Doused with a great deal of prominent examples, Dawar has done an excellent task in getting marketers to “tilt” downstream in order to secure a competitive advantage for themselves in a world of options. Introducing readers to a broad sweep of marketing literature, Dawar states his case on why he thinks there is a need for a downstream tilt. For the uninitiated, he defines upstream as activities pertaining to product development, R&D, production, supply chain management; and downstream as activities pertaining to customer after-sales service, customer satisfaction, and distribution.
Dawar observes that traditionally, businesses have focused on building competitive advantage in upstream activities, and opines that the new game of building competitive advantage must now “tilt” downstream and this shift will have “profound implications for strategy and the way businesses are measured, monitored, and managed”.
One of the home-run examples employed by Dawar that resonates with Levitt’s rhetorical question “what business are you in?” is the one on the explosives company ICI. As all of its competitors defined their business as explosives manufacturers, they failed to differentiate themselves well and continued to compete fiercely on price, tightening margins and creating a downward spiral for the entire industry. When ICI took a step back to examine its product offering, it realised that its business was not in explosives per se but a service that it could provide to its customers. As ICI had the data on blowing up rocks to exact specifications and since its customers were seeking to obtain rocks at exact specifications by blowing them up, ICI decided that it would bill them based on the outcome (blown up rocks in the exact specs) rather than selling them explosives per se. This dramatically altered the game in their favour.
Perhaps the paragraph that sums up everything that Dawar needs to say: “The rules of the competitive playing field spell out how brands compete for the consumers’ consideration, choice, and loyalty. To break into the consideration set, your brand must meet the cutoff on the key criteria that customers use. If the criteria are unique to your brand or the cutoff is so high that only your brand makes it into the consideration set, you minimize competition by limiting the brands that enter the set. If you can persuade large numbers of customers to use the unique or high bar, you have a winning combination of a large segment and few competitors. If you enter the consideration set along with other brands, your competitive objective is to maximize your chances of being selected for purchase from within the set. You do this by maximizing the relative exchange rate between your brand’s key positioning criteria and those of your competitors—by increasing the importance of your criteria relative to the competitors’ criteria for as many customers as possible.”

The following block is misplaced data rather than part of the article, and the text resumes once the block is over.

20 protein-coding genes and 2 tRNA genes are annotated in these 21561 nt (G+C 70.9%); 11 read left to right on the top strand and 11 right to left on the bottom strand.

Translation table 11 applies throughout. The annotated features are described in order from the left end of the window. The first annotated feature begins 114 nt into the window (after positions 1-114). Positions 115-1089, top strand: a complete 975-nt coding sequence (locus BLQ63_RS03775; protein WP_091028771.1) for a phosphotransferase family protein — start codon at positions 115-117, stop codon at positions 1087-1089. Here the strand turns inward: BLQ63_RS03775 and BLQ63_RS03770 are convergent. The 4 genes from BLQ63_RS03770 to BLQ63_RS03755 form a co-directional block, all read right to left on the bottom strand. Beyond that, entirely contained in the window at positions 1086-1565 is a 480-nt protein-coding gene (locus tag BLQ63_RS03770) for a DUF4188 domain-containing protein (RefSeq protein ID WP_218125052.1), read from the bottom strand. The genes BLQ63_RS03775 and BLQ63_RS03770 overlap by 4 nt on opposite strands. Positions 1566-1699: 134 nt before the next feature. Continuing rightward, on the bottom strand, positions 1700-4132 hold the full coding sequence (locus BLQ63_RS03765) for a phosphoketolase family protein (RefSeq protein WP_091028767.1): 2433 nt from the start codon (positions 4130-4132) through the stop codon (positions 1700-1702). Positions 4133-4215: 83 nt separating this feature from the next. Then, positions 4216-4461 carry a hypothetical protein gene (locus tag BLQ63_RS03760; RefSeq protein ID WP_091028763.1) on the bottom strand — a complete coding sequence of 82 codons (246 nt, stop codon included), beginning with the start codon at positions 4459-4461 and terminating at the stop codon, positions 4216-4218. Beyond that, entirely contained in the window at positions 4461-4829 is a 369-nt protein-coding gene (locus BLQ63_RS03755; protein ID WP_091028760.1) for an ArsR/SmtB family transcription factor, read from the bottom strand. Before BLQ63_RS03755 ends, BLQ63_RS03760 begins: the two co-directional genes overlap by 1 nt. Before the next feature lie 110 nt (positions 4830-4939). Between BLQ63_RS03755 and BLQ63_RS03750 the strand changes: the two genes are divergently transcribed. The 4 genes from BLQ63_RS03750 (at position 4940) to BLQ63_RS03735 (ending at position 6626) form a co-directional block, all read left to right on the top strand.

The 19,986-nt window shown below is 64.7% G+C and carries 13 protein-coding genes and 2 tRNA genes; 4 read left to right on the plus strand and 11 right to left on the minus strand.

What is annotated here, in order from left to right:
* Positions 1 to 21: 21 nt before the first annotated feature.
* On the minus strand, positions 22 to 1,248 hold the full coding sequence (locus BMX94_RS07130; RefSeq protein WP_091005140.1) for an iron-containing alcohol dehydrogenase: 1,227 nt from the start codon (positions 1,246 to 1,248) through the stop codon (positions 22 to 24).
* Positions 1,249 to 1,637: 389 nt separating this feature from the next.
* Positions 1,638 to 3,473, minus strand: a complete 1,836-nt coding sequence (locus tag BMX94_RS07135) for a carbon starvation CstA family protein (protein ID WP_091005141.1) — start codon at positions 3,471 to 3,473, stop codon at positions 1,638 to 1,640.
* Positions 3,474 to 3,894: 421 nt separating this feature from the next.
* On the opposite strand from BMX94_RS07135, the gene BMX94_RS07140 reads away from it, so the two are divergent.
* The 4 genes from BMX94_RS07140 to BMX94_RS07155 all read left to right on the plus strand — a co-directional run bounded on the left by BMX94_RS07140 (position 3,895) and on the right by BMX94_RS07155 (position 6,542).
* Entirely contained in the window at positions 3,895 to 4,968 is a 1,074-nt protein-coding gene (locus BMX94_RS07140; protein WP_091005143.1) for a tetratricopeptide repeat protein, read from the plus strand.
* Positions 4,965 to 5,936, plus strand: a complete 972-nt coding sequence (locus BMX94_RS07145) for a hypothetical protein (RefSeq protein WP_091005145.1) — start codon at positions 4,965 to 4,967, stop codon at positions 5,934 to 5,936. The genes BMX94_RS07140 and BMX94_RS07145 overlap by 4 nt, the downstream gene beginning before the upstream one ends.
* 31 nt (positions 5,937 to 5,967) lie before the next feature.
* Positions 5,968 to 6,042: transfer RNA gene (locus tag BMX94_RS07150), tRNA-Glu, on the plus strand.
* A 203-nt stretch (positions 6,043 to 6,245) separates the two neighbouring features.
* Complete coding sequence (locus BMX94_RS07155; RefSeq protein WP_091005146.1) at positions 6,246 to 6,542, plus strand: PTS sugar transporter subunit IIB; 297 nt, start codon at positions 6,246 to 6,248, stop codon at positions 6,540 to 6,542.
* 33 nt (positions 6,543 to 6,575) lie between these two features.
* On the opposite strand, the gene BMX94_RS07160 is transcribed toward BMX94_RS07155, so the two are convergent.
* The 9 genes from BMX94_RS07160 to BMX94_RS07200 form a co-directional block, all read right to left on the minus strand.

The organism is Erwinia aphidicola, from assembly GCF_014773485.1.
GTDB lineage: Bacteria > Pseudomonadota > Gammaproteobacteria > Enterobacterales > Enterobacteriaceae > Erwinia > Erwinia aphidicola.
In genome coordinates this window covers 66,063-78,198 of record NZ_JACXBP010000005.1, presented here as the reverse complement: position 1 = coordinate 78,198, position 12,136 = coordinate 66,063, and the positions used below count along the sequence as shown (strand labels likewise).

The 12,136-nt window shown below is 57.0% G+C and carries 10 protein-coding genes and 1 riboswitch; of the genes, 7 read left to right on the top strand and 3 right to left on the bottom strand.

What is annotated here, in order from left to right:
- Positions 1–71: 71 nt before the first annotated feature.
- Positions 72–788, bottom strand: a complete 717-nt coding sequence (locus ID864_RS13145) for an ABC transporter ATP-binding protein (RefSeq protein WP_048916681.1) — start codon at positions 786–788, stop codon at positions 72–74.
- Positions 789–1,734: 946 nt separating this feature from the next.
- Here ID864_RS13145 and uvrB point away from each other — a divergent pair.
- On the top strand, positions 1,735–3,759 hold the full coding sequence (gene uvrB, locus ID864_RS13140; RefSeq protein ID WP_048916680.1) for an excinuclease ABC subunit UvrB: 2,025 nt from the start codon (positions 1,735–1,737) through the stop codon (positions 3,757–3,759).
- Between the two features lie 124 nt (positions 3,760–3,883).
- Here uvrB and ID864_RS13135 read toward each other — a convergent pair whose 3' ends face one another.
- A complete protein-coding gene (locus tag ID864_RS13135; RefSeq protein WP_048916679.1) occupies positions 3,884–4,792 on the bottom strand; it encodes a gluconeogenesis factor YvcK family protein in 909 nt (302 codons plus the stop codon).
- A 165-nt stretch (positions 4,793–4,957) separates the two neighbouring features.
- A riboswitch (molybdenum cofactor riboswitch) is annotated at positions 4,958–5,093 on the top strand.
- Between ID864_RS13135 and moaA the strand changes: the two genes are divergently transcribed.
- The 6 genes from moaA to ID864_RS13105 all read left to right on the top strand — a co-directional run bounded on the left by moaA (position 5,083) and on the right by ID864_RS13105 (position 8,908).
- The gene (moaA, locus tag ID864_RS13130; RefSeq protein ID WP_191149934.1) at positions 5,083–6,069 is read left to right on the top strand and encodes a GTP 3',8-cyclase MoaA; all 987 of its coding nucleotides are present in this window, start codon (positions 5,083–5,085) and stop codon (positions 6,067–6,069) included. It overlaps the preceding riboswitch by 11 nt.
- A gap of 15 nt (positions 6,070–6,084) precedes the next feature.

Dawar articulates his thoughts succinctly into bit-sized paragraphs that make it easy for readers to connect with his points.
I personally like the manner in which he succinctly phrases questions for reflection both within the chapters and also at the end. For example, he asks three sets of questions to help C-suite executives locate their business’s center of gravity:
• Where is the greatest burden of your fixed costs? Is it in your factory, in your R&D, or in activities related to customer acquisition, retention, and satisfaction?
• Which of your activities do your customers most value? Which activities are they most likely to pay a premium for? Which ones are the reasons for their loyalty? Where do these activities reside
on the upstream-downstream spectrum?
• Where along the spectrum does your competitive advantage lie? What about your enduring differentiation?
Some of the points that he makes need to be reinforced with examples immediately to help readers crystallise some of by their own thoughts on the issues. For example, he wrote that “Competitors are quicker to replicate, neutralize, and commoditize upstream competitive advantage than they are to do the same thing with downstream advantage” and leaves the reader hanging without providing an example to follow the thought through, especially when he makes a statement that is likely to require something concrete to illustrate the concept.
Reviewed by: J.CJ (MBA), Editor, BLM (follow him on Twitter @jasonlimcj)
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